Although profits won’t be immediate, to say success won’t result isn’t true. The opening of theme park should be successful and the generated income should be large from all the background, research, and adaptations that the company is making to adjust to the culture, demographic, language, governmental and legal differences. With have already opened three other international parks, Disney’s sixth theme park outside of Mumbai should be the most prepared for success.

Figure 2.1: Disneyland Estimated Costs of Development


Expenditures

Cost (in millions of USD)

Purchase of Property

850

Research & Development

12

Planning of Park

10

Construction Costs of Park & Resorts

880

Legal Costs

14

Utilities

11

Salaries & Wages Payable

42

Transit Systems to Park

23

Adjustments to Development

8

Other Expenses

150

Estimated Total Expenses

2,000

The expenses above in Figure 2.1 demonstrate the total cost for the opening of the resort. The other expenses include the costs expected in the marketing plan, which are the estimated costs for the promotional strategies, supply chain management, product costs and also the distribution costs. As you can see, the cost for the opening of the project will cost roughly 2 Billion USD. This is significantly lower than how much it costs for the opening of Disneyland in Hong Kong. Hong Kong’s total cost for opening their park was 3.5 Billion USD.53 Hong Kong is more costly both land and labor. This is one of the reasons for why the associated costs for this project will be significantly less expensive.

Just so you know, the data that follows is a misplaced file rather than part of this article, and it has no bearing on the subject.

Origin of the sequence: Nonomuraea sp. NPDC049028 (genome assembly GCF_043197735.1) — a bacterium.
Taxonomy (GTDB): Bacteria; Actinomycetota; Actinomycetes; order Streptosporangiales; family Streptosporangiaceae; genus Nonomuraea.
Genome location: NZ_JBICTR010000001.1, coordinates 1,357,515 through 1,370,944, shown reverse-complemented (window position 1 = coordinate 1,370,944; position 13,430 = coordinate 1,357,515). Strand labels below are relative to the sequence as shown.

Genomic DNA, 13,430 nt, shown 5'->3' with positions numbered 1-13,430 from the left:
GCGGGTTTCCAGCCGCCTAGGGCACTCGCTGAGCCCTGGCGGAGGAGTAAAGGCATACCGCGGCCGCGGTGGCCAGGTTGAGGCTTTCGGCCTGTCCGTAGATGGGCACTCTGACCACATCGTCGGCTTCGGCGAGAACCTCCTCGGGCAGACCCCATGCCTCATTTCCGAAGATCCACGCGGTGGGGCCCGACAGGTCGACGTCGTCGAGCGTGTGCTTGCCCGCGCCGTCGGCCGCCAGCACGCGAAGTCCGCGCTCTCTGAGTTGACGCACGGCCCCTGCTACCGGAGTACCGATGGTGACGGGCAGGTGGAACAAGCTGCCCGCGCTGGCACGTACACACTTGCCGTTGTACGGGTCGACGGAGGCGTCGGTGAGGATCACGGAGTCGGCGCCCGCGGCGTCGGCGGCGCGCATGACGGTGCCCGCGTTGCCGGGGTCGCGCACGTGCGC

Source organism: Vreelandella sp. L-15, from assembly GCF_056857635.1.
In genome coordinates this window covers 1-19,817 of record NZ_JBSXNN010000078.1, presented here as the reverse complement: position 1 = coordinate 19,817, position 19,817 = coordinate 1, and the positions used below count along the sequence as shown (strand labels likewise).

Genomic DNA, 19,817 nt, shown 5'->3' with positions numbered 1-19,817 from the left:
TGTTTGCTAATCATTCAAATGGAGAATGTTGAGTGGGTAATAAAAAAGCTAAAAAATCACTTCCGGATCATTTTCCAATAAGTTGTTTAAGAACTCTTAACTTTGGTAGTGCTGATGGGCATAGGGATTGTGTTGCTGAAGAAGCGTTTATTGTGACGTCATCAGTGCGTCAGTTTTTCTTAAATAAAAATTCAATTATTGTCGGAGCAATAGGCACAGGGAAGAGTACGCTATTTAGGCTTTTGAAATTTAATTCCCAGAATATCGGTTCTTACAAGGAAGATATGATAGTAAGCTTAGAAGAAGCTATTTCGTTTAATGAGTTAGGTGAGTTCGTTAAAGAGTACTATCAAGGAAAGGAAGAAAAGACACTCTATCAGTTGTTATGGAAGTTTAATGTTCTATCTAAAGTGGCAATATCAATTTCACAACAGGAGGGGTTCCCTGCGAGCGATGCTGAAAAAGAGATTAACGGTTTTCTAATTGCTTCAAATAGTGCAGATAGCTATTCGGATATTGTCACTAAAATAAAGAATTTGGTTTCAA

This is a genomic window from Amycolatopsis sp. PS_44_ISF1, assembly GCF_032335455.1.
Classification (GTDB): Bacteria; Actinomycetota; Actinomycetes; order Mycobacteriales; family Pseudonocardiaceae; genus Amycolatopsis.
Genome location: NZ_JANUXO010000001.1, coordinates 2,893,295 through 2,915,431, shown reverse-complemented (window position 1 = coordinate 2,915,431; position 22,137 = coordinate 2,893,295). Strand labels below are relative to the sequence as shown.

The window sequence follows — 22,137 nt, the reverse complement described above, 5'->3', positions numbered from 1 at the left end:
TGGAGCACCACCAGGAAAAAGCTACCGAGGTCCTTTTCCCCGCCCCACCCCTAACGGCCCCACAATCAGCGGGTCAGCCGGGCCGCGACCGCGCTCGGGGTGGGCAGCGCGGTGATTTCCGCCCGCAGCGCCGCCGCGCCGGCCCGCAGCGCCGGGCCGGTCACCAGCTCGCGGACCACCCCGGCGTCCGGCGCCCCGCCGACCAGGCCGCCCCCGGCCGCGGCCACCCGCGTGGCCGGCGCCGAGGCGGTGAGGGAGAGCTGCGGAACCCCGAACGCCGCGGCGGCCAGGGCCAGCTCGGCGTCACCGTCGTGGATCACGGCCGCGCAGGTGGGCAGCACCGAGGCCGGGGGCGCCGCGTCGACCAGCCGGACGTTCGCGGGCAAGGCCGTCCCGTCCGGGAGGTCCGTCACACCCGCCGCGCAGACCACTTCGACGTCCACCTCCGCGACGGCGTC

Based on ticket sales and capacity, we can also estimate how many people will come to the park throughout the first couple of years of operation. The parks maximum occupancy will be 40,000 people, which is 10,000 more people than that of Disneyland in Hong Kong. We project the park to maintain a 75% occupancy rate on average throughout the first five years. The park is expected to be open throughout the majority of the year, only closed on certain holidays throughout the year. The park plans to be open at least 360 days within the year. With the ticket prices for children, seniors and adults costing nearly $50, $55, and $60 respectively, we can use all of this information to calculate the project revenue generated in park ticket sales.
30,000 occupancy rate average x 360 days per year = 10.8 million attendees per year

$58 avg. ticket sale price x 10.8 million attendees = $626 million per year in ticket Revenue